Interview with Kevin O’Connell of Michigan EIBC Member Michigan CAT Power Systems

Michigan CAT Power Systems is a member of the Michigan Energy Innovation Business Council (EIBC) and a provider of turnkey Combined Heat & Power (CHP) systems and a host of other energy solutions, like solar firming and waste-to-energy. Michigan EIBC talked to Michigan CAT Advanced Energy Systems Manager Kevin O’Connell about the innovative ways companies are managing their energy use and the kind of barriers that are preventing more of these projects from developing. [This conversation has been edited for clarity and length.]

You all completed a project for Bell’s Brewery in Kalamazoo that is not only an interesting example of a value proposition in the clean energy business, but is also just downright cool. Can you tell us about it?

As Bell’s was growing, they ran into a situation where they were putting a larger burden on the local water treatment plant. They wanted to be a good corporate citizen.

They looked into putting their brewery waste into an anaerobic digester. It’s essentially a big keg with a set of bacteria they feed into it. That bacteria consumes the waste, and then produces methane. Methane goes into our generator to create electricity. Bell’s uses the electricity and captures the heat for hot water.

It’s a cost-saving measure: they’re using less water, less electricity and less natural gas to heat water.

What is the market for these kind of waste-to-energy projects like currently?

Most of our anaerobic digesters are being used to create renewable natural gas. Almost all instances where people buy our equipment is for renewable natural gas because tax credits make it more profitable. There are still healthy opportunities for growth in Michigan and the Midwest.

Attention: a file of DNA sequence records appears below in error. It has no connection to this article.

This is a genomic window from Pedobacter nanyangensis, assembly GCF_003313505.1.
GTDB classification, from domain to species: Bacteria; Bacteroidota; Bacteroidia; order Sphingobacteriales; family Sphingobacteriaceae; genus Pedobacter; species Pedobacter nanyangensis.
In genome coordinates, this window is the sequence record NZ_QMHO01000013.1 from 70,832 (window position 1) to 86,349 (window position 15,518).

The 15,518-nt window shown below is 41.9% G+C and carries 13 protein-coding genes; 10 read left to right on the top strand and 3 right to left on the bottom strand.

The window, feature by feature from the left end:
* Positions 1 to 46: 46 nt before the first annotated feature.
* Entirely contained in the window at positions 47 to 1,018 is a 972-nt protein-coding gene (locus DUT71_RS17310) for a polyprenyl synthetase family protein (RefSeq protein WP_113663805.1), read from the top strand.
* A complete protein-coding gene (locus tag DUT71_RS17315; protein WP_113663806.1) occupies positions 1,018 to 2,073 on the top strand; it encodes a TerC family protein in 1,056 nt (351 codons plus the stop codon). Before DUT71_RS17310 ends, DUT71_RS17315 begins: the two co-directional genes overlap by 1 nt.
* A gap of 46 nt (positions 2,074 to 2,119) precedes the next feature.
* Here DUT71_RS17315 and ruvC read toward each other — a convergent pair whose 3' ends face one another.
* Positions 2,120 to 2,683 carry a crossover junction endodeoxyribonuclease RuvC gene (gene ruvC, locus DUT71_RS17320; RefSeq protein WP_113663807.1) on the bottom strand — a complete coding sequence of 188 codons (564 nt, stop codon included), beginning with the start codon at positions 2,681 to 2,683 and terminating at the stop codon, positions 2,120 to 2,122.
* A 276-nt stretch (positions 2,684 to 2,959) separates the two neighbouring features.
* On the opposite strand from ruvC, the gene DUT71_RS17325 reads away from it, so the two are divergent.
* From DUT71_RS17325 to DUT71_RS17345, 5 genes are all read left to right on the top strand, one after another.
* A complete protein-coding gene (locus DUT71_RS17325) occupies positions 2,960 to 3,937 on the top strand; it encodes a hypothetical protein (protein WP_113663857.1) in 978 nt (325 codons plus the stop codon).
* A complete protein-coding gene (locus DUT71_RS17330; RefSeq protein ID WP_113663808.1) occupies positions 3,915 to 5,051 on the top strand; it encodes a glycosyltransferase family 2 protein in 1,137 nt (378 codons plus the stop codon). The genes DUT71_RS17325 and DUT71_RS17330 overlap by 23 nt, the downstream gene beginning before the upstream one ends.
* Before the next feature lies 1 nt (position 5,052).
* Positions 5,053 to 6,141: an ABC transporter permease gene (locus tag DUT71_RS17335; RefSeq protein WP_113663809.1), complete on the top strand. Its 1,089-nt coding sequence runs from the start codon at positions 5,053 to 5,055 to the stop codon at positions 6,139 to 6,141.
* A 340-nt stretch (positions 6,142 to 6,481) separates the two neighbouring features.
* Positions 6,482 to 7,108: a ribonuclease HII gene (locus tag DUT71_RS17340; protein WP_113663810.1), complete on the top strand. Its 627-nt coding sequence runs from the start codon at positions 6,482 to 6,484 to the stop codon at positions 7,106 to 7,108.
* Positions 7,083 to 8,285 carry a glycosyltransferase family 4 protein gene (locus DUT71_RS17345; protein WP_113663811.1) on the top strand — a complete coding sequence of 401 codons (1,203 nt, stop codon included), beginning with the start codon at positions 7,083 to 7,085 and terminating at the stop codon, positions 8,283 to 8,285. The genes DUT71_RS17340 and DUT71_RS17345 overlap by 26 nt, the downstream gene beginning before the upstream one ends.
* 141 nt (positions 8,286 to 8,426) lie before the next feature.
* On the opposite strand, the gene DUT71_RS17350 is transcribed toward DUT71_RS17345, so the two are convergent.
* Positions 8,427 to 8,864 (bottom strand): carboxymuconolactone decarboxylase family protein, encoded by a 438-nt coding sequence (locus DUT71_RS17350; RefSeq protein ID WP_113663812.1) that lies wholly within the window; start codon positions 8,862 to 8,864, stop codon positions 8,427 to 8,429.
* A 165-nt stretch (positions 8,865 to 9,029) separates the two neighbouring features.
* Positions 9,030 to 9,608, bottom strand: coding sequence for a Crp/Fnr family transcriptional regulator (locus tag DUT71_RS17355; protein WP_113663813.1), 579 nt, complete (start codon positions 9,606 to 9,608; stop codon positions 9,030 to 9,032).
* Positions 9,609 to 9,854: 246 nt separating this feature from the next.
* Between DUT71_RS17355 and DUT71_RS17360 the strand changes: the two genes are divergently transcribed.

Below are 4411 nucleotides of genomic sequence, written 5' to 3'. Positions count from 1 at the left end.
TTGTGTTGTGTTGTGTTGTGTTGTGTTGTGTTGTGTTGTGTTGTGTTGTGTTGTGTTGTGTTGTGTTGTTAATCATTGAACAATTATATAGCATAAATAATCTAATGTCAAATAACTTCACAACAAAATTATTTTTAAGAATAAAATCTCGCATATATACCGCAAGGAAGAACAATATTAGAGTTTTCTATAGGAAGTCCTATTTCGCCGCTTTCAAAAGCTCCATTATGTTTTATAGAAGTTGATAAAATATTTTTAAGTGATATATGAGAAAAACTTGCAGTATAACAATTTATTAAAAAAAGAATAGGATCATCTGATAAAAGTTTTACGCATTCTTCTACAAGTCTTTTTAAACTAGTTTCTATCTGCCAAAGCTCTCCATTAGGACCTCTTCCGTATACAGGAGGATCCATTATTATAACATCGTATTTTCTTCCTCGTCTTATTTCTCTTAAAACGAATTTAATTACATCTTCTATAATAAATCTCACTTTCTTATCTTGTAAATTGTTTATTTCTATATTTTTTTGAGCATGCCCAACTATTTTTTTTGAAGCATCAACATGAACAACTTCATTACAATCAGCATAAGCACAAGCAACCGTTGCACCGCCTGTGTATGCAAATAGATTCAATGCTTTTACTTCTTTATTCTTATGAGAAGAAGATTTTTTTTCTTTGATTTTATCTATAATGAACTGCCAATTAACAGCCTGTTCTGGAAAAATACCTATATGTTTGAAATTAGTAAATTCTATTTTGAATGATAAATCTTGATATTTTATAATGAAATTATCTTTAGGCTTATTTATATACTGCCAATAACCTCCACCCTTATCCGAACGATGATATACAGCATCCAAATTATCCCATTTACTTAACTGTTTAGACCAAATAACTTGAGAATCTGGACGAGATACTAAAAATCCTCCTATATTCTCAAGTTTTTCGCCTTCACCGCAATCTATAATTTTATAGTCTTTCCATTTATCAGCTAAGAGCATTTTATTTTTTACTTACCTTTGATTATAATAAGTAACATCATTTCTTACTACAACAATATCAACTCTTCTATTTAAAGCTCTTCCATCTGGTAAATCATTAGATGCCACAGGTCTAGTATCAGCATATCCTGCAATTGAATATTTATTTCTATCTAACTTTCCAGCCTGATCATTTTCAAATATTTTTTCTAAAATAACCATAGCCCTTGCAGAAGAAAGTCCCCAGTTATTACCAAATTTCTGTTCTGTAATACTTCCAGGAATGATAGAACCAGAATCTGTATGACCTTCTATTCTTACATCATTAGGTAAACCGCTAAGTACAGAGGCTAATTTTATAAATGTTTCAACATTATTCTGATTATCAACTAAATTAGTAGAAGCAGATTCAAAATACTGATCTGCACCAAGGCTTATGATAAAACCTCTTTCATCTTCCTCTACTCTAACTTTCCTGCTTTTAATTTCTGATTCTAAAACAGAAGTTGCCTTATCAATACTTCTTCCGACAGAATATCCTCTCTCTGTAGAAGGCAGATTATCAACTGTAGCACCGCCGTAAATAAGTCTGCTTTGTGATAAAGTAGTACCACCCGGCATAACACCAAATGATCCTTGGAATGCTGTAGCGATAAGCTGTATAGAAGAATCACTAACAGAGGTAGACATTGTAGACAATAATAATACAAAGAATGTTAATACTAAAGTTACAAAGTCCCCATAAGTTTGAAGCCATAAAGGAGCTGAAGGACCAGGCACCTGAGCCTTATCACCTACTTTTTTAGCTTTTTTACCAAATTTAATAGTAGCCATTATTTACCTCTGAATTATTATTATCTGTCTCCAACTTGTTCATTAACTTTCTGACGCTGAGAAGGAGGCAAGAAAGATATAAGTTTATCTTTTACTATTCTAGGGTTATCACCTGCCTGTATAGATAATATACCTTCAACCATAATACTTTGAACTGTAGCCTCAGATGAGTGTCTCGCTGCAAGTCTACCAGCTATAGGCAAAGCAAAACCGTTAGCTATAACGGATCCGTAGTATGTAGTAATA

Anaerobic digesters might be novel to many, but really, it’s another example of combined heat and power. But CHP more typically uses natural gas-fired reciprocating engines. What is your CHP work like in Michigan?

You see sporadic CHP projects with larger users. We are doing power plants at places like University of Michigan, Michigan State, Eastern Michigan, Oakland University, a couple larger commercial pharmaceutical companies. Ford Motor Co. has a CHP project as part of their campus redevelopment.

We could absolutely do more. The Michigan Energy Office did a report that identified the viability of CHP systems in Michigan. It found 722 to 2,360 MW of commercially viable CHP projects that are not being done for a multitude of different reasons.

Fuel prices are very favorable for CHP in most areas of Michigan and Indiana. We recently commissioned a CHP project with Pepsi in Indiana – in Indiana not Michigan.

There are numerous opportunities in Michigan, but they are held back by standby rates that can high, and/or difficult to understand.

The larger users have a much broader or longer vision. U of M will not go away in 10 years. Unless you are somebody bigger like U of M with the resources and the longevity to see a project through, the other commercial users are more timid in terms of implementing or installing CHP.

Those standby rates, where the utilities impose extra fees on customers with backup power just for being connected to the grid, are also problems for customers that want to use solar or wind to reduce their energy peaks or another service. What is the status of your work in that space?

A lot of customers are looking at reciprocating engines to back up a wind or solar project. Compare it to battery storage. If you are looking at a 1-MWh energy storage system… You are in the $800,000 to $900,000 range for that one hour of output. For about 40% less of that cost, we can put in a reciprocating engine that can run for multiple hours. Not only are initial capital costs significantly lower, your flexibility is significantly higher because as long as there is a natural gas flowing, you can run the engines 24 hours a day.

Michigan utilities currently don’t in most cases allow customers to use their, say, onsite solar panels, to generate energy if the local grid is down. But there is no technical reason that could not happen, right?

Automatic transfer switches have been in use for decades. If you put in the right devices, you could use your solar during an outage. That makes sense to me.